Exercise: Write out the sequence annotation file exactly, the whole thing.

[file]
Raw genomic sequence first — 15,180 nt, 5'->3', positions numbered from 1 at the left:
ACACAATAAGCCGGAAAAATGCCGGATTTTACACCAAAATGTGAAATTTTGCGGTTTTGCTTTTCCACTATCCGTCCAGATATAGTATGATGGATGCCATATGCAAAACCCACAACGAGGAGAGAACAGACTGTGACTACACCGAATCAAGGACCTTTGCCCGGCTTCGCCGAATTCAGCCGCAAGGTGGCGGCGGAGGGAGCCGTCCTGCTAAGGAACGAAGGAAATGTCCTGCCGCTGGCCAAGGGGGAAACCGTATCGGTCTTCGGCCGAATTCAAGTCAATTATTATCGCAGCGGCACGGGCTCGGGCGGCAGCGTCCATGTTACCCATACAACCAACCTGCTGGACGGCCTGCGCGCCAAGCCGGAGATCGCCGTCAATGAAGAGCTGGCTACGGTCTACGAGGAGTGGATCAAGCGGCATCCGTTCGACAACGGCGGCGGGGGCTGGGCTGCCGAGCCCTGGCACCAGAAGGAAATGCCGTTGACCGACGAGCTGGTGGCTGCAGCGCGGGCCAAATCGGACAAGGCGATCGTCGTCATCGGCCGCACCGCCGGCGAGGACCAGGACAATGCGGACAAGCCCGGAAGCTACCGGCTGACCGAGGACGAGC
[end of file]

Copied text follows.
Raw genomic sequence first — 15,180 nt, 5'->3', positions numbered from 1 at the left:
ACACAATAAGCCGGAAAAATGCCGGATTTTACACCAAAATGTGAAATTTTGCGGTTTTGCTTTTCCACTATCCGTCCAGATATAGTATGATGGATGCCATATGCAAAACCCACAACGAGGAGAGAACAGACTGTGACTACACCGAATCAAGGACCTTTGCCCGGCTTCGCCGAATTCAGCCGCAAGGTGGCGGCGGAGGGAGCCGTCCTGCTAAGGAACGAAGGAAATGTCCTGCCGCTGGCCAAGGGGGAAACCGTATCGGTCTTCGGCCGAATTCAAGTCAATTATTATCGCAGCGGCACGGGCTCGGGCGGCAGCGTCCATGTTACCCATACAACCAACCTGCTGGACGGCCTGCGCGCCAAGCCGGAGATCGCCGTCAATGAAGAGCTGGCTACGGTCTACGAGGAGTGGATCAAGCGGCATCCGTTCGACAACGGCGGCGGGGGCTGGGCTGCCGAGCCCTGGCACCAGAAGGAAATGCCGTTGACCGACGAGCTGGTGGCTGCAGCGCGGGCCAAATCGGACAAGGCGATCGTCGTCATCGGCCGCACCGCCGGCGAGGACCAGGACAATGCGGACAAGCCCGGAAGCTACCGGCTGACCGAGGACGAGC